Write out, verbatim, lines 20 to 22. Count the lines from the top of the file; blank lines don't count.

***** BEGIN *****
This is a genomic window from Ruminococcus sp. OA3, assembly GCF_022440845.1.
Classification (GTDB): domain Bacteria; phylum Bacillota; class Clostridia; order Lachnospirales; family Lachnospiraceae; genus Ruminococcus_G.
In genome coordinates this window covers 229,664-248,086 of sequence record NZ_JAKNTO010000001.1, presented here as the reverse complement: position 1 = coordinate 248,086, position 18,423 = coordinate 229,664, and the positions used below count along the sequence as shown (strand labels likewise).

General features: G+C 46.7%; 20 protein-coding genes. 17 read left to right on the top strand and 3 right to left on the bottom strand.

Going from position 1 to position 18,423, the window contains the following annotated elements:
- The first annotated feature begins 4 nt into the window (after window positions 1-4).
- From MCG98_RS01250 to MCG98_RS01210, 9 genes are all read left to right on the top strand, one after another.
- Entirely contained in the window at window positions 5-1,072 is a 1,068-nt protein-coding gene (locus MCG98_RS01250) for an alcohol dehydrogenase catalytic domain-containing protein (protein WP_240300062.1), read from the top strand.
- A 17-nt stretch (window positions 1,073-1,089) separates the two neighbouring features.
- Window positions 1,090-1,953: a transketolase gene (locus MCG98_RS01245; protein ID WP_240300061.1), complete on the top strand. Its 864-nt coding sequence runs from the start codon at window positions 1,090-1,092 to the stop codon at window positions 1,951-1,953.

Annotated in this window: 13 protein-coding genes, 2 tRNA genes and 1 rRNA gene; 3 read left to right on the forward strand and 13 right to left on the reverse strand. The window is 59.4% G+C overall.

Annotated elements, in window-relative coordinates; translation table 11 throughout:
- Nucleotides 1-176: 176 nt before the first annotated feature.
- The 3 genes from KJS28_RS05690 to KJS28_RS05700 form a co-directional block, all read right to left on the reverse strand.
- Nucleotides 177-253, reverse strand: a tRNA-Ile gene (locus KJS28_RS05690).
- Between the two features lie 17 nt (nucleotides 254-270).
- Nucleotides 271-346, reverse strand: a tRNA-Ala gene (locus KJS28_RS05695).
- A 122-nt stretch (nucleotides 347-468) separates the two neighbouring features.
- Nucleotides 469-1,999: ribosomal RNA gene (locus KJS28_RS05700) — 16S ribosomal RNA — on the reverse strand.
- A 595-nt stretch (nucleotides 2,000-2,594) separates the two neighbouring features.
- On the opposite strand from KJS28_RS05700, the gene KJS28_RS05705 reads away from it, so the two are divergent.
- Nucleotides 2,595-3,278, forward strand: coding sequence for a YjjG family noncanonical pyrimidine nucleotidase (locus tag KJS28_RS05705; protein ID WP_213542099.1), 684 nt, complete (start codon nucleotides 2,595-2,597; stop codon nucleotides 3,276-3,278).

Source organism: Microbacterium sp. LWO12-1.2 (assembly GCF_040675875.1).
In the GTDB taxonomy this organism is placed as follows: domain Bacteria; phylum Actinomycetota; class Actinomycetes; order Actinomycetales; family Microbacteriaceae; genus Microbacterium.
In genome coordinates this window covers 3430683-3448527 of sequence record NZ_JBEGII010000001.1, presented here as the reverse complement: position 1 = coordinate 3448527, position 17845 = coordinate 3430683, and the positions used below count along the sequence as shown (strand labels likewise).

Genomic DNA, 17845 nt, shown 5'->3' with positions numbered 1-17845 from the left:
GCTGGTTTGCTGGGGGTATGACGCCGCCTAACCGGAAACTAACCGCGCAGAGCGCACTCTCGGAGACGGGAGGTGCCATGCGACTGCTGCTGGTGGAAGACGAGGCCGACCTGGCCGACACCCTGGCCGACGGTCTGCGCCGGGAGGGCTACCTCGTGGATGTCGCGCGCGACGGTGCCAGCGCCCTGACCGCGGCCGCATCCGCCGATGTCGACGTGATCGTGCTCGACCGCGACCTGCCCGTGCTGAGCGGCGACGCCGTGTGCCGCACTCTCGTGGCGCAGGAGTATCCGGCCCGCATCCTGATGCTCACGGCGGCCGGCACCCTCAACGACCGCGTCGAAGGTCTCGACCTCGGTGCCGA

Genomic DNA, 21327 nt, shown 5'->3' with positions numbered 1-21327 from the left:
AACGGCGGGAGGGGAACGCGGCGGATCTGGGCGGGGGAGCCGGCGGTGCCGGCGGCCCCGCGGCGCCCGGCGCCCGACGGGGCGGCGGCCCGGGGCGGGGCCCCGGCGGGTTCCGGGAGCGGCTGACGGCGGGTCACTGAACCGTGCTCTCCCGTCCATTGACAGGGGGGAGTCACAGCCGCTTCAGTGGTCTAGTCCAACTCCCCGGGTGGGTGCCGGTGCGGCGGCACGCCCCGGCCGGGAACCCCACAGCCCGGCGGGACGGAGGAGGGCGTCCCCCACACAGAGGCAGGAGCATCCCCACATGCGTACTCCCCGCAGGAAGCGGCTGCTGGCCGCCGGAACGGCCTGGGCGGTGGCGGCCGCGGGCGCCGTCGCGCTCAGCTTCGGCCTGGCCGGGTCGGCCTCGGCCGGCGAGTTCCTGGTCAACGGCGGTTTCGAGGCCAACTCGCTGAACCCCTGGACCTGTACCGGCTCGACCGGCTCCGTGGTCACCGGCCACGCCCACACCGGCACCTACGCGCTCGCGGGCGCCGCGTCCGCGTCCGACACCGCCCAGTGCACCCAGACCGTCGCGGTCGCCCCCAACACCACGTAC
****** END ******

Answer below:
- A 595-nt stretch (nucleotides 2,000-2,594) separates the two neighbouring features.
- On the opposite strand from KJS28_RS05700, the gene KJS28_RS05705 reads away from it, so the two are divergent.
- Nucleotides 2,595-3,278, forward strand: coding sequence for a YjjG family noncanonical pyrimidine nucleotidase (locus tag KJS28_RS05705; protein ID WP_213542099.1), 684 nt, complete (start codon nucleotides 2,595-2,597; stop codon nucleotides 3,276-3,278).